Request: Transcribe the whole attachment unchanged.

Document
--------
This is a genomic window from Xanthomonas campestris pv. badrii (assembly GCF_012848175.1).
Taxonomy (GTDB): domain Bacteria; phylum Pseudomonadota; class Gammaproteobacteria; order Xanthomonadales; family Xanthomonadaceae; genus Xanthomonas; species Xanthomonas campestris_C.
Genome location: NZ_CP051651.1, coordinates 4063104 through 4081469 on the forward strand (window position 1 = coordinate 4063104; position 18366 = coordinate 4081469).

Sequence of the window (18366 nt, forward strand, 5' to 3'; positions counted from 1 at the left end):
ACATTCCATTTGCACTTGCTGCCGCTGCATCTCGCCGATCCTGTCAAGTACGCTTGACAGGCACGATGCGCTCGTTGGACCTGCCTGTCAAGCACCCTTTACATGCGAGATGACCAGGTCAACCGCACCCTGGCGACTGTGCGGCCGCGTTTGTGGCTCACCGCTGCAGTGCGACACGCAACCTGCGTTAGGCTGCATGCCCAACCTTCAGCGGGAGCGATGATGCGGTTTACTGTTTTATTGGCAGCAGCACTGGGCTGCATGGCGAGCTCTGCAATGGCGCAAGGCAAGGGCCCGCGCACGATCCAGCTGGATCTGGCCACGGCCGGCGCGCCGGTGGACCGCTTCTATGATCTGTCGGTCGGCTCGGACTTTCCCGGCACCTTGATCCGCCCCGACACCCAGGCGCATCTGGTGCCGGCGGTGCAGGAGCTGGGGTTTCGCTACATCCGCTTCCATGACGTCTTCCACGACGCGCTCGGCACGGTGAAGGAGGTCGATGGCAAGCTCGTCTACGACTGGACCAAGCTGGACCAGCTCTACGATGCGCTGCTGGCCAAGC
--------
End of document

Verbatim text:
This is a genomic window from Xanthomonas campestris pv. badrii (assembly GCF_012848175.1).
Taxonomy (GTDB): domain Bacteria; phylum Pseudomonadota; class Gammaproteobacteria; order Xanthomonadales; family Xanthomonadaceae; genus Xanthomonas; species Xanthomonas campestris_C.
Genome location: NZ_CP051651.1, coordinates 4063104 through 4081469 on the forward strand (window position 1 = coordinate 4063104; position 18366 = coordinate 4081469).

Sequence of the window (18366 nt, forward strand, 5' to 3'; positions counted from 1 at the left end):
ACATTCCATTTGCACTTGCTGCCGCTGCATCTCGCCGATCCTGTCAAGTACGCTTGACAGGCACGATGCGCTCGTTGGACCTGCCTGTCAAGCACCCTTTACATGCGAGATGACCAGGTCAACCGCACCCTGGCGACTGTGCGGCCGCGTTTGTGGCTCACCGCTGCAGTGCGACACGCAACCTGCGTTAGGCTGCATGCCCAACCTTCAGCGGGAGCGATGATGCGGTTTACTGTTTTATTGGCAGCAGCACTGGGCTGCATGGCGAGCTCTGCAATGGCGCAAGGCAAGGGCCCGCGCACGATCCAGCTGGATCTGGCCACGGCCGGCGCGCCGGTGGACCGCTTCTATGATCTGTCGGTCGGCTCGGACTTTCCCGGCACCTTGATCCGCCCCGACACCCAGGCGCATCTGGTGCCGGCGGTGCAGGAGCTGGGGTTTCGCTACATCCGCTTCCATGACGTCTTCCACGACGCGCTCGGCACGGTGAAGGAGGTCGATGGCAAGCTCGTCTACGACTGGACCAAGCTGGACCAGCTCTACGATGCGCTGCTGGCCAAGC